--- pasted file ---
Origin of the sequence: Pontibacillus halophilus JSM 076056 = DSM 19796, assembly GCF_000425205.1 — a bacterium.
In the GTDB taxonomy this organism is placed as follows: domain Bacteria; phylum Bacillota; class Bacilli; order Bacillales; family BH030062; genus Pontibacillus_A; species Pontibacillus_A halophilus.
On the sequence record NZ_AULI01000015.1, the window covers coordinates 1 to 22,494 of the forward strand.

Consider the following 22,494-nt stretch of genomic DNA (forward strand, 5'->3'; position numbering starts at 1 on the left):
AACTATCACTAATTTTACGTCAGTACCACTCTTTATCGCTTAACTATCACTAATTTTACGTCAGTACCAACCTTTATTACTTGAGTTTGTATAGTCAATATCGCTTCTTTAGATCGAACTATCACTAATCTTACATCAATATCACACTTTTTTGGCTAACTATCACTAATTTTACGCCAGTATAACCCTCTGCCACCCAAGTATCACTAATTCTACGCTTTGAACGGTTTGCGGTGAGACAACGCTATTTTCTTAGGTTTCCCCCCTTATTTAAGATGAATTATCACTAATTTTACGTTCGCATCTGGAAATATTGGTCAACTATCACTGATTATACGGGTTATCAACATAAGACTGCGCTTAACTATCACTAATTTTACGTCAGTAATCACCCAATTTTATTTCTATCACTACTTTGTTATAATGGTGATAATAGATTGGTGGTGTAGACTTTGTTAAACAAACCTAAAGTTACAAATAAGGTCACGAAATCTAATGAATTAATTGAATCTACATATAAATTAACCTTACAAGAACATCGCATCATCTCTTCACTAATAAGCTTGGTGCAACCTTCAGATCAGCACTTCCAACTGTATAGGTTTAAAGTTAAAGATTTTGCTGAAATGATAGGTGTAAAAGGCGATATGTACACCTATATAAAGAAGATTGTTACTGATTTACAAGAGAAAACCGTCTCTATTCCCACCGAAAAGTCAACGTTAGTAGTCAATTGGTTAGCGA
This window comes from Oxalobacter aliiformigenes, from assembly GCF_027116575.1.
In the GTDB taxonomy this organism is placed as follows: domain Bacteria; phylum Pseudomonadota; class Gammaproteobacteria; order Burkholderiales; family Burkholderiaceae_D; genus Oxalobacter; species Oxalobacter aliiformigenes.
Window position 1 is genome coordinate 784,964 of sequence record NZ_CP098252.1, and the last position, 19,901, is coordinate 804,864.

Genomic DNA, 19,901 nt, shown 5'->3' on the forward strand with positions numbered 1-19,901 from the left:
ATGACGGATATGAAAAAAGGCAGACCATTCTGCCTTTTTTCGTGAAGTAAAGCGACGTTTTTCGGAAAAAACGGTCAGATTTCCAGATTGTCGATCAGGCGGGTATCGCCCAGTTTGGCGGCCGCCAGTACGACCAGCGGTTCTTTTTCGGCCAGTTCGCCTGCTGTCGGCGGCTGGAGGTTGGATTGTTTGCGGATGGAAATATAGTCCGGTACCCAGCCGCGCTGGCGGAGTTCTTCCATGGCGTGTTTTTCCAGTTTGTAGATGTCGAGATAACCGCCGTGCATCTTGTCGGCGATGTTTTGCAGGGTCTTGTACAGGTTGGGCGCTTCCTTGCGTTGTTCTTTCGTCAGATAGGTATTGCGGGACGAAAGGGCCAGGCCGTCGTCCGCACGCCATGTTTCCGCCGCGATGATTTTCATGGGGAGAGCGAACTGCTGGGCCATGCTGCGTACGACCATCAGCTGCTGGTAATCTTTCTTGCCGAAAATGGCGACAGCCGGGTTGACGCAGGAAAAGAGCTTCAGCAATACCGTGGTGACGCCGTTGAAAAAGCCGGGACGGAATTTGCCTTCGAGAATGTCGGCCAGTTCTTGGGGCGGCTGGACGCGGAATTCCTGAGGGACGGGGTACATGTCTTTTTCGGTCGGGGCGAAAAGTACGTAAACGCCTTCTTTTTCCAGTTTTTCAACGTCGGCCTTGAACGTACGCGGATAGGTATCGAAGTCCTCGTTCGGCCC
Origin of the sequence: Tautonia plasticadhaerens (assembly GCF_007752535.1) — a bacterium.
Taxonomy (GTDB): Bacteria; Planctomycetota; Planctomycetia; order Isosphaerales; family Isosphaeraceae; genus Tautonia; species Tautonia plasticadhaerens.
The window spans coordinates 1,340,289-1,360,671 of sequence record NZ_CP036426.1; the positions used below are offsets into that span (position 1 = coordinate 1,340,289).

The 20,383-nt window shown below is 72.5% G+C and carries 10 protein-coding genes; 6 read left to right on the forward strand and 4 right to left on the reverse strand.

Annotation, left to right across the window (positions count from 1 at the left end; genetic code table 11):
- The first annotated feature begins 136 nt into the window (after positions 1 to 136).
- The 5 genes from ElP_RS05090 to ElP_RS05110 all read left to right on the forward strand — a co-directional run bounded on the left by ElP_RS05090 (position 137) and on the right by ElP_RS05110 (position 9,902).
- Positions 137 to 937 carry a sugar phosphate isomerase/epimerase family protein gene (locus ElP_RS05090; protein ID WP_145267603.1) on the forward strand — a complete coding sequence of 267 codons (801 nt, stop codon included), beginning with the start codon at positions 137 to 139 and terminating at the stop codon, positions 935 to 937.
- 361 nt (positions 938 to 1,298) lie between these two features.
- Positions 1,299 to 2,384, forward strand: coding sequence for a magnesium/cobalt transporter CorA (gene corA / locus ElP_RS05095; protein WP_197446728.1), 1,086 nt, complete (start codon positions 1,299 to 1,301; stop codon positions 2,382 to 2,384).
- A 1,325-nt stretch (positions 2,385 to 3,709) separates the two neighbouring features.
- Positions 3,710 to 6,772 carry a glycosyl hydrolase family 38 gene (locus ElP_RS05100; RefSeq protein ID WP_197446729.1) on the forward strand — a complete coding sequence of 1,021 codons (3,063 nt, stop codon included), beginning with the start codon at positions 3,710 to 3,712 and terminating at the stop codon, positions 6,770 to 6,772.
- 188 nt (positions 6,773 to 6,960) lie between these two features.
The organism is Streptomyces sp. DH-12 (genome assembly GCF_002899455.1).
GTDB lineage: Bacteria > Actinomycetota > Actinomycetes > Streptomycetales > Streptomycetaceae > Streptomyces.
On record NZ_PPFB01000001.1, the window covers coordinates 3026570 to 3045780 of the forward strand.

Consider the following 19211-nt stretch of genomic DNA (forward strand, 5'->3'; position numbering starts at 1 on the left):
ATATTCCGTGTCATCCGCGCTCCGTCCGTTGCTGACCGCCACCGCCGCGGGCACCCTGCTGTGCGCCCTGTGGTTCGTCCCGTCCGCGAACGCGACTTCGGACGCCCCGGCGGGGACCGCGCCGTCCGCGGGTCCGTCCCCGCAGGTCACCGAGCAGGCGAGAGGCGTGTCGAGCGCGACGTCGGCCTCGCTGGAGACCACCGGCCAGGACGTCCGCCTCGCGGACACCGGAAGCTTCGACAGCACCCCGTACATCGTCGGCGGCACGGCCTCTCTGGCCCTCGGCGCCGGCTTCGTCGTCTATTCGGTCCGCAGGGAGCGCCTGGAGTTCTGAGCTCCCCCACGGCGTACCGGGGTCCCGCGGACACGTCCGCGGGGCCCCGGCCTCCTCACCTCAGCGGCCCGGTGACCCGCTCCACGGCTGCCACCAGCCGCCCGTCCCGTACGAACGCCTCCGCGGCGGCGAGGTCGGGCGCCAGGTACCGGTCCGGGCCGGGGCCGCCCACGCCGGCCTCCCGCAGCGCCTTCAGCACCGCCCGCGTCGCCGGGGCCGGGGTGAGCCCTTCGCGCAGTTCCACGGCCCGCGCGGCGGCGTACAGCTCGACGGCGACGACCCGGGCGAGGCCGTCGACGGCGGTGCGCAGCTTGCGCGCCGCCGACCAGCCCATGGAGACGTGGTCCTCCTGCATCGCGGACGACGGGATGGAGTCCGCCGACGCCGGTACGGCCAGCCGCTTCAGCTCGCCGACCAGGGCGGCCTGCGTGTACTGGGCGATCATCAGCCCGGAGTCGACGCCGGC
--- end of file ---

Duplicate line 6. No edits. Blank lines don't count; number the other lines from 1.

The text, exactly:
This window comes from Oxalobacter aliiformigenes, from assembly GCF_027116575.1.